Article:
In this section, we will examine a selection of Argentine Falklands War comics from the 1980s to the 2010s. A table listing the comics included in our study (Tab. 1) is shown at the end of this section, providing an overview of the three different sets of comics on the same war: first, a series of connected comics episodes published in 1984/85, i.e., shortly after the Falklands War; second, a collection from 2007, on the occasion of the war’s twenty-fifth anniversary; and, third, a collection from 2012, published exactly three decades after the war. In this section, we contextualize the production of these comics in each set and then describe the mechanisms employed with the aim to persuade the reader to accept their underlying ideology.
3.1. 1984/1985: Conflicting and Critical Voices towards the War
The first serious attempt at telling the story of the Falklands War in comics format with some historical perspective was published in the Argentine comics magazine Fierro between September 1984 and March 1985, a year after Argentina’s return to democracy. Free from the constraints imposed by censorship and the risk of persecution by the previous military regime, “La batalla de las Malvinas” (The Battle of the Malvinas) takes a clear political stand against the fallen dictatorship (Barreiro). In this serialized comic, the responsibility for the war lies with an arrogant and ruthless Argentine leadership that saw the occupation of the Falkland Islands as a means to unite the country at a time of extreme instability, thereby hoping to perpetuate the rule of the military. Although this general interpretation of events is now shared widely, at the time things seemed much less clear and the Argentine public was deeply divided over the Falklands War.
Each eight-page episode of this multi-authored Falklands War comic is preceded by a brief, single-column overview and general interpretation of the subsequent pages. This paratextual layer, which is barely mentioned by scholars writing on this graphic war narrative (see, for example, García 84), is key to understanding how emotionally charged the discourse about the Falklands War was at the time of the comic’s publication. The expressive language used throughout these short presentations highlights the absurdity of this war and openly addresses the challenges involved in telling its history in comics format.
Extensive Use of News Photography
The comic itself makes extensive use of captions that offer precise information about both the political context and the course of events, particularly in the early episodes, integrating stylized monochrome renditions of several news photographs that document the nationalist sentiment in the immediate wake of the Argentine occupation of the Falkland Islands’ only town Port Stanley and the diplomatic initiatives to prevent the conflict from escalating. One of the photos of a spontaneous mass gathering in the center of Buenos Aires, in which the enthusiastic crowd shows its support for the annexation, is reproduced twice: first at the top of the page as part of a series of photographs documenting the event; and a second time at the bottom of the same page as a torn photograph whose shreds have been imperfectly rearranged (fig. 1). This visual technique not only draws attention to the mediality of the reproduced material, making it stand out as originating in a medium different than that of the embedding comic; the physical destruction of the photographic record of the display of nationalism and unity behind a brutal military regime also metaphorically demolishes the mass euphoria, exposing it as the result of the manipulation by the regime rather than a reflection of people’s true concerns: the same people who only days earlier had taken part in a mass protest against the military junta, for “Pan, Paz y Trabajo” (Bread, Peace and Work). Here, the media blending has two seemingly opposite functions: on the one hand, it adds authority to the graphic narrative; on the other hand, the torn photograph questions the ability of photography to produce meaningful records of events.1 As we will explain shortly, this type of ambiguity is arguably the main reason why the comic was abandoned before it had run its course, as it undermines its overall persuasiveness.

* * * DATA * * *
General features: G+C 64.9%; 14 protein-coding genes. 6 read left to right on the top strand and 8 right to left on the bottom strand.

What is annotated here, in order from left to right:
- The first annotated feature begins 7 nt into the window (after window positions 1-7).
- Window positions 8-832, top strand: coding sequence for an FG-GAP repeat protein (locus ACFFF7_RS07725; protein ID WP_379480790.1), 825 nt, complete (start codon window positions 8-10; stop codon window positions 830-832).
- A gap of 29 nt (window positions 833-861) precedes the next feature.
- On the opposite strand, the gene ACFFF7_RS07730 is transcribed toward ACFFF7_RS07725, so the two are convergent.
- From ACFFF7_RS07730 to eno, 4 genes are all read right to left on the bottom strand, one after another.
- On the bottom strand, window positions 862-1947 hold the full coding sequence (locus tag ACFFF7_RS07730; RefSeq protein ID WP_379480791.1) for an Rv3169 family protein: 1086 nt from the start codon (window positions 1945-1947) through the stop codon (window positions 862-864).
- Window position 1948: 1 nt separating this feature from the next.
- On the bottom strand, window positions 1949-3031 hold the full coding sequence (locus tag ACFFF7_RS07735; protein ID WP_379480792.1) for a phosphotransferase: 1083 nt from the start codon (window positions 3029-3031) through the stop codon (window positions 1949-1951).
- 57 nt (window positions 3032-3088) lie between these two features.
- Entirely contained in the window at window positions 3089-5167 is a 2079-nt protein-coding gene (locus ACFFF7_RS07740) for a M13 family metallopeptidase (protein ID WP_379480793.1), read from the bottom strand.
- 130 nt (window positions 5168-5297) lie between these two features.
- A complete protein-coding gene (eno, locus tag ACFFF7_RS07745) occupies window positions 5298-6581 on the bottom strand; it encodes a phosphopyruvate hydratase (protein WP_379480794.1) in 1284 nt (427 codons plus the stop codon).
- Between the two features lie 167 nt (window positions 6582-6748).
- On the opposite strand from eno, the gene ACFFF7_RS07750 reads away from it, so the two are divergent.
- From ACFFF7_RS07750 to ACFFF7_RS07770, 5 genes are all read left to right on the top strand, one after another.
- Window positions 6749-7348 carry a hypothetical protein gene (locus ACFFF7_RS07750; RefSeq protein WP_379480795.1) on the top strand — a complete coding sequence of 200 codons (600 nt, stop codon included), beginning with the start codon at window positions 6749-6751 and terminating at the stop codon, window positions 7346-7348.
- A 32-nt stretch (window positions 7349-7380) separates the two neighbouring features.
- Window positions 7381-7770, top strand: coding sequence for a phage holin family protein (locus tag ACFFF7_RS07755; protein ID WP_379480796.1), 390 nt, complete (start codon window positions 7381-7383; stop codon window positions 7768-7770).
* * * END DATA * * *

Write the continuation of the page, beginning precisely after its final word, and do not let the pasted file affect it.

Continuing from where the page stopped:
Authoritative Narrative Voice
In an attempt to establish a voice within the comic that can comment with some authority on the events from an outside perspective, “La batalla de las Malvinas” introduces a storyline featuring US war correspondent Ernie Pike. In the handwritten entries of Pike’s notebook, we find a general assessment of the situation as well as personal impressions, recorded from the position of a civilian observer experienced in matters of war. Pike’s voice of reason provides the moral compass for the events represented in the comic (fig. 1).
To the Argentine reader, Ernie Pike was already a familiar character. Created some twenty-five years earlier, in 1957, by Argentine writer Héctor Germán Oesterheld and Italian comics artist Hugo Pratt, resident in Argentina at the time, the fictional war correspondent had made his way into the Argentine popular imaginary through a long-running series of historietas (comics) centered around the protagonist’s experiences as an observer on the battlefield. While inserting this widely known fictional character,2 whose pacifist attitude was well established amongst the Argentine readership, into the precise historical setting of the still recent Falklands War undermines to some extent the comic’s persuasiveness as a chronicle of events, the blend of fact and fiction draws the reader into the story in ways the strict adherence to established historical facts cannot. But “La batalla de las Malvinas” does not stop at borrowing Ernie Pike as a vehicle for the overall message of the comic and a point of reference for the Argentine reader.